WASHINGTON – Federal election regulators decided Thursday to allow corporations and unions to continue making large contributions to finance the two political parties' presidential nominating conventions despite a new law outlawing such donations in elections.
The Federal Election Commission (search) unanimously ruled that the law passed by Congress last year did not apply to fund raising by the local committees in the host cities that help the parties stage the nominating conventions.
Democrats are meeting in Boston next July; Republicans are holding their convention in August 2004 in New York City.
FEC Chairwoman Ellen Weintraub said Congress did not mention the conventions in the campaign finance law it sent to President Bush for his signature. She likened corporate contributions to the conventions to corporate sponsorships of sporting events such as the Super Bowl (search).
"Businesses contribute because they want the promotional benefit," Weintraub said, adding she didn't view the convention fund-raising as partisan.
She noted that the congressional sponsors of the law imposing strict limits on political donations chose not to weigh in with the FEC before it made the decision.
The FEC action not only permitted the continued flow of millions every four years from companies, wealthy business executives and unions to the two party conventions to pay for the hoopla, bunting, entertainment and food, it also expanded the number of companies that could potentially contribute.
The commission eliminated a rule under the old law that permitted companies and unions to contribute to the conventions only if they had a local connection to the host city.
Paul Sanford of the Center for Responsive Politics (search), a campaign finance watchdog group, opposed the ruling, saying it was "another example of the commission being completely captive to the party committees and letting them do whatever they want."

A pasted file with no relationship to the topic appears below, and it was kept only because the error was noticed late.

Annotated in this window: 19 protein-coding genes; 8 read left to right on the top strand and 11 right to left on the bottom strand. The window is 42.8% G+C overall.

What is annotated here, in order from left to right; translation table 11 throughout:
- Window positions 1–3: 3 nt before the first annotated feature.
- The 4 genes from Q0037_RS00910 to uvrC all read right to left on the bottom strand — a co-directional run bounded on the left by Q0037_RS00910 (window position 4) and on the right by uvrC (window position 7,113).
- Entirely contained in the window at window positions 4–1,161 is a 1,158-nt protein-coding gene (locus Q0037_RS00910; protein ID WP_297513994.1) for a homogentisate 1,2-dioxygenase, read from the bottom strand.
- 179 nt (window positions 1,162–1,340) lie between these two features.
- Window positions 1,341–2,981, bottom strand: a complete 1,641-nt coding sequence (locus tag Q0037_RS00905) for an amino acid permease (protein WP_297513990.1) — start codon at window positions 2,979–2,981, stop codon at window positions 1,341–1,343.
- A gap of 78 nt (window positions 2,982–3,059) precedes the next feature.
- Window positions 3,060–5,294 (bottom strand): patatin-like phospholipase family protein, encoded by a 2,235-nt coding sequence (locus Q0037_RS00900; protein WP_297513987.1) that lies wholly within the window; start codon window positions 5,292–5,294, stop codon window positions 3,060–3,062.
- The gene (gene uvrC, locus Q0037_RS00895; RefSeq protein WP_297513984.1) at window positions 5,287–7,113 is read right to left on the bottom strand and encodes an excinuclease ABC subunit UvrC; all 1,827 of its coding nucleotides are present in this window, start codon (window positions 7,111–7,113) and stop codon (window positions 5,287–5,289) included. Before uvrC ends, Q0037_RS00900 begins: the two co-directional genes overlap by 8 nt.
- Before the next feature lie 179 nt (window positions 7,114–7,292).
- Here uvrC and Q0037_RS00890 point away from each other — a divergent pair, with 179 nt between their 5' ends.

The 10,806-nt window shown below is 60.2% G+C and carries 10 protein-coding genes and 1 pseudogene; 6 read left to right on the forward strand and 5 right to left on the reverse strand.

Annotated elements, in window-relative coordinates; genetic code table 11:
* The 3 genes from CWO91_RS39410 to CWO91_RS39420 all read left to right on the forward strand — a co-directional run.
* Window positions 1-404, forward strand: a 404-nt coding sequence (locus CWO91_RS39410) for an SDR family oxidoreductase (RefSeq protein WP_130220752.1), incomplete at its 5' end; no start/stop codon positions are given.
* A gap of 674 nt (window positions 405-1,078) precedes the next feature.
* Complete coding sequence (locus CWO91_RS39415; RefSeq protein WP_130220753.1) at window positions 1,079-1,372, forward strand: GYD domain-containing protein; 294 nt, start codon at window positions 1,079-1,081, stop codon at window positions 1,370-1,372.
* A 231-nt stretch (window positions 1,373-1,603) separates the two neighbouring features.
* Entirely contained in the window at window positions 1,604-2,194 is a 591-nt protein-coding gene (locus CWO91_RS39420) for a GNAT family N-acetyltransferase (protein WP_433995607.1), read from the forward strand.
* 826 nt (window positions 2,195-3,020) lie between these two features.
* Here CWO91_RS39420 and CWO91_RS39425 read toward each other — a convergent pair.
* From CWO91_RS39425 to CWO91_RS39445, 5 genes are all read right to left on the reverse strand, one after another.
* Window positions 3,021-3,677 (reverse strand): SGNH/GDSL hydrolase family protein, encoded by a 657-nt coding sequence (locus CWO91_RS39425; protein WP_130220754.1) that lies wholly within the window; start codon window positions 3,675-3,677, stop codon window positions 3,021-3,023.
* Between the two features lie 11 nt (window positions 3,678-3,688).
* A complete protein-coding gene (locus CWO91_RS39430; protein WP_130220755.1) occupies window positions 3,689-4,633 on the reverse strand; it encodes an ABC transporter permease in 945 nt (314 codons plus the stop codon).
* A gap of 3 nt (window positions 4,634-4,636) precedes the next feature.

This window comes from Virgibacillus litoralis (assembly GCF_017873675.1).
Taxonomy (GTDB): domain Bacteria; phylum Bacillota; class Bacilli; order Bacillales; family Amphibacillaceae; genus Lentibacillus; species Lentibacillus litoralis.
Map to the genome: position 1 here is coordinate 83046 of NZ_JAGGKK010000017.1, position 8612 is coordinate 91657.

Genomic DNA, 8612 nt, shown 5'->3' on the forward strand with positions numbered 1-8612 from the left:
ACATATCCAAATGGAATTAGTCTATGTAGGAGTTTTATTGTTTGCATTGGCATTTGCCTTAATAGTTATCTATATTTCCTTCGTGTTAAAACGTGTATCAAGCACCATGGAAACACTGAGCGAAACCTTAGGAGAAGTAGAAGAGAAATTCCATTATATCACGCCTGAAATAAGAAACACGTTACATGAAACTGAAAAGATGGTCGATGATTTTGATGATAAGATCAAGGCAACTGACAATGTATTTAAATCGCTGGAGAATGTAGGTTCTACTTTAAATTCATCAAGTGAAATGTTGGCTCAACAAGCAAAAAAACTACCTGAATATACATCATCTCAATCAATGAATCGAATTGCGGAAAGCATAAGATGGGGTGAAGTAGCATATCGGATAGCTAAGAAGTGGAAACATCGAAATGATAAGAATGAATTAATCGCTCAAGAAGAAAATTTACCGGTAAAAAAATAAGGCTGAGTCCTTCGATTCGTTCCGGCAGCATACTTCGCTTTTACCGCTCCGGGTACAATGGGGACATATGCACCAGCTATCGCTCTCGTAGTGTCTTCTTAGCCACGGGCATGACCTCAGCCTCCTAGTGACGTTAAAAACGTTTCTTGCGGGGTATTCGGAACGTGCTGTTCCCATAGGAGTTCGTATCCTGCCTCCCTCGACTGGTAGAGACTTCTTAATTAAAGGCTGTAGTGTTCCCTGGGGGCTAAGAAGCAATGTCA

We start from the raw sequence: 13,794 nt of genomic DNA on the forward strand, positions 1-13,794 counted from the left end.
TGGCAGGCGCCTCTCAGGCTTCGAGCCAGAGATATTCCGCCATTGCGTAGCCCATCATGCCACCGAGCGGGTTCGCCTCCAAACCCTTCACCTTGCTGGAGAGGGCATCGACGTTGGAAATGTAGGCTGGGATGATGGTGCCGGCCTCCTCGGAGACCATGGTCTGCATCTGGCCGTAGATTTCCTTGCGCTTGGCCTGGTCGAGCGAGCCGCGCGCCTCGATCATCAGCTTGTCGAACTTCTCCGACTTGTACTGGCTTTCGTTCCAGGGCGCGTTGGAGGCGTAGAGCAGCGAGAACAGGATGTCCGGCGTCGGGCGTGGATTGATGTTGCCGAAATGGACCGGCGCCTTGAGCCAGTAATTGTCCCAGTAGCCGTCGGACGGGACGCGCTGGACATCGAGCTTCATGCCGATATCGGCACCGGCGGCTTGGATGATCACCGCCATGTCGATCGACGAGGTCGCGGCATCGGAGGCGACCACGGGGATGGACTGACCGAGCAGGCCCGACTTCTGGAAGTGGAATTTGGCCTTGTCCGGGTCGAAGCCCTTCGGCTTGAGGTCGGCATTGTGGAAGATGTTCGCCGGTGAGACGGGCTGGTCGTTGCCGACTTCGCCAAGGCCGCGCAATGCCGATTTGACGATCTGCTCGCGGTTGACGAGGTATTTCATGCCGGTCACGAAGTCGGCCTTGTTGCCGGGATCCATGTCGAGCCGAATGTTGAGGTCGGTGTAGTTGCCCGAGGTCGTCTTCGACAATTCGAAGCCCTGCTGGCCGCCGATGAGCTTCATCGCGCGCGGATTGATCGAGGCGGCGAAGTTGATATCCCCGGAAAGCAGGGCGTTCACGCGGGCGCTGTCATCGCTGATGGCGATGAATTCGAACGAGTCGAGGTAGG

Sanford said the FEC wrongly created a loophole to the new law, arguing that the donations to the convention host committees should have been considered "soft money" covered under the new legal ban on big donations.
He said he feared the commission's rationale -- that the publicity corporate donors get is of equal value to the money they give -- could be used to justify other exemptions to the soft money ban.
Democratic National Committee (search) lawyer Joe Sandler applauded the decision. Had the commission banned soft money for party conventions "the national conventions would not have operated as they do," he said.
The host committees had requested the exemption from the soft-money ban, saying they faced tough economic times and a hefty price tag for throwing next year's events.
Cheryl Cronin, an attorney for the Boston Host Committee, had told the FEC that companies, unions and other national groups needed to contribute to their organization to help meet a goal of $49.5 million for the Democratic Convention.
The Boston committee has raised about $20 million, according to the group's executive director, Julie Burns, but with Massachusetts facing a budget deficit, the group cannot expect any financial help from the state or local government.
The Boston group's biggest donor is John Hancock Financial Services, which has donated more than $1 million, Burns said. She declined to provide specifics.
Kenneth Gross, an attorney representing the New York committee, also asked the FEC to lift its rule allowing only local individuals, companies, unions and others to give to the host committees.
The New York group, led by Mayor Michael Bloomberg (search), is raising money to help the Republicans hold their presidential convention. The committee's goal is $60 million, according to Gross, who declined to say how much it has collected so far.